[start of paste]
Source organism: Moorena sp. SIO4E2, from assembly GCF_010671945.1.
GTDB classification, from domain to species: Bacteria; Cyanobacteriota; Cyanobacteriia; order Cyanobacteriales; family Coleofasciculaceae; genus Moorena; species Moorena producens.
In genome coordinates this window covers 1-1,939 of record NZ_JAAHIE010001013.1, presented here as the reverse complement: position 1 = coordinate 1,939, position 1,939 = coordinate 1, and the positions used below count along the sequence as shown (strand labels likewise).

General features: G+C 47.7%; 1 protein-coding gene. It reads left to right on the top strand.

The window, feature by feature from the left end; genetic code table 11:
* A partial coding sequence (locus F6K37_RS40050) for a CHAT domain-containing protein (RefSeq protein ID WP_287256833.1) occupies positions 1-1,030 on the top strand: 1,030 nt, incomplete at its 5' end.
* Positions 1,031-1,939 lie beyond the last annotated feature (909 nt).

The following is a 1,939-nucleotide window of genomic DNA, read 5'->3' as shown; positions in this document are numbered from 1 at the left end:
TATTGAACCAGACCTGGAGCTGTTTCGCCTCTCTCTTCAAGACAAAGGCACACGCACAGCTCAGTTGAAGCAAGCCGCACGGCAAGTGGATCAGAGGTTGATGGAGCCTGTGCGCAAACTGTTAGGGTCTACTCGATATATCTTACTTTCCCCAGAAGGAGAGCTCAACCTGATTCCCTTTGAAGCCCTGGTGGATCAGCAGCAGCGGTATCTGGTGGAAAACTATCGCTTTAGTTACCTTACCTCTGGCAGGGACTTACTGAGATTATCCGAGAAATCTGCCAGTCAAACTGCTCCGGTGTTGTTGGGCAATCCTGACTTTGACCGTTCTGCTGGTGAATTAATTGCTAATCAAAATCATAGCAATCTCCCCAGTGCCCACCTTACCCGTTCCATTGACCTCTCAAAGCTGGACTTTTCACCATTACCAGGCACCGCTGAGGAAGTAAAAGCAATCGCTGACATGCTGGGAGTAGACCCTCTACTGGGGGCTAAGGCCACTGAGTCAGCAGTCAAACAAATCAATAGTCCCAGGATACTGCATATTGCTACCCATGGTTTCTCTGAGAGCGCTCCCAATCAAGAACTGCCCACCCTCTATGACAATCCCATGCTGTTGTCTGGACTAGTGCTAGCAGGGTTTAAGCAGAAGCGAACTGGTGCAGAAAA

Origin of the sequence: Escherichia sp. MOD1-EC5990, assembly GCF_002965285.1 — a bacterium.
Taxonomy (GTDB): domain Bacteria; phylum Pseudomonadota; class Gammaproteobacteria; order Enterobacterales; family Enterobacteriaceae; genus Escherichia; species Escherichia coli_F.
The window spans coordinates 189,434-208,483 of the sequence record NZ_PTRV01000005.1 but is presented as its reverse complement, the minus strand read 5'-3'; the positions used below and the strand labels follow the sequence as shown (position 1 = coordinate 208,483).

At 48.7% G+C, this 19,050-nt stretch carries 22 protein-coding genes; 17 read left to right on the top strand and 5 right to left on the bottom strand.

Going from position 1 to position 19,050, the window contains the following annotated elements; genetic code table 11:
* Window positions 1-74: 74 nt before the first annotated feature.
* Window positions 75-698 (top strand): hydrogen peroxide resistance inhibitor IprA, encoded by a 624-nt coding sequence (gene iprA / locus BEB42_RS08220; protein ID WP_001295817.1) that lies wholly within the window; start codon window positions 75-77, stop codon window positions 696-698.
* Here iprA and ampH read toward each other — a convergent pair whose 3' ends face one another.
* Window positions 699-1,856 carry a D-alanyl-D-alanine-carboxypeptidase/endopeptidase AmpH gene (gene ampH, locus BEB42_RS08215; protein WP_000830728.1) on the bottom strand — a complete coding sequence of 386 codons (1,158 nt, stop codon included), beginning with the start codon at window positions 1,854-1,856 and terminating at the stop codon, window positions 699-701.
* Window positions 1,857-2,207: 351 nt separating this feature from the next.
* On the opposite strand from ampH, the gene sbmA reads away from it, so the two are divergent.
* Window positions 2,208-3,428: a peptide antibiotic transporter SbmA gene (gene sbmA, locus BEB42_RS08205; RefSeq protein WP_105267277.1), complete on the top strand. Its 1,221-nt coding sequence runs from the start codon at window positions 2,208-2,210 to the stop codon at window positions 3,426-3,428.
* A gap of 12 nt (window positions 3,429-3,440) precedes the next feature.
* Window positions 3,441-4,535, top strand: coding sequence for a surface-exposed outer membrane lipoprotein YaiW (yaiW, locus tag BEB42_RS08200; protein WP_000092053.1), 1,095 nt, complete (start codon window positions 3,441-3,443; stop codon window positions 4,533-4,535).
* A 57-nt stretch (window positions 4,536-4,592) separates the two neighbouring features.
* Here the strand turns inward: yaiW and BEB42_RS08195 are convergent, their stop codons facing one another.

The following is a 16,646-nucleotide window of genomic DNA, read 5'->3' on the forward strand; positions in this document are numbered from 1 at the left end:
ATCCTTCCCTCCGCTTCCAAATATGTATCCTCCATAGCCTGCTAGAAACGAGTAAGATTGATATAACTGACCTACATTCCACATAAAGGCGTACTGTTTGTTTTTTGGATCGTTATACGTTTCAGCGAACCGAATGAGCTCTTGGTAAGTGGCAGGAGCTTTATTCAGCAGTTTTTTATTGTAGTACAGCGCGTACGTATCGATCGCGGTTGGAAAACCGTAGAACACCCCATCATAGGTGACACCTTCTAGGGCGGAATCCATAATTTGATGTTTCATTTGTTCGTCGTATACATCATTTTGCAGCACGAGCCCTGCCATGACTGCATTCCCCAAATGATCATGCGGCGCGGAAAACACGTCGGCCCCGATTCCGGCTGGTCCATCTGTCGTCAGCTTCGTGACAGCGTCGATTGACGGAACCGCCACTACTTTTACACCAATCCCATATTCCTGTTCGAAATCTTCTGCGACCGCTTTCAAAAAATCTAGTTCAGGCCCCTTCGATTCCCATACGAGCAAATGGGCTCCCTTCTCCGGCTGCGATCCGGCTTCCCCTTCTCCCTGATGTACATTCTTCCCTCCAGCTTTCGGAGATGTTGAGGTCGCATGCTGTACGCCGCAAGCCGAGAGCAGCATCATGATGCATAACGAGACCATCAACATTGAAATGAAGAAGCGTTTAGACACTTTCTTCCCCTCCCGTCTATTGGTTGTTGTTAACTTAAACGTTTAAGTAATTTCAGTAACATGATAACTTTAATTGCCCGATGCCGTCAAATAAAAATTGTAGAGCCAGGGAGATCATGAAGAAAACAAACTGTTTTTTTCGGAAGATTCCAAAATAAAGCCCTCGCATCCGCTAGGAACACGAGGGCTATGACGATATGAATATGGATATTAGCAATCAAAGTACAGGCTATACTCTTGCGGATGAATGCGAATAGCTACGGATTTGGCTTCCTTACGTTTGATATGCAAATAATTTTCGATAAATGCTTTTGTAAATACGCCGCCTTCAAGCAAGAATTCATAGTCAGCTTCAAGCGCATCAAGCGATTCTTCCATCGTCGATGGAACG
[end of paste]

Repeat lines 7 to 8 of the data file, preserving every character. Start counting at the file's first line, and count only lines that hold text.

* Positions 1,031-1,939 lie beyond the last annotated feature (909 nt).

The following is a 1,939-nucleotide window of genomic DNA, read 5'->3' as shown; positions in this document are numbered from 1 at the left end: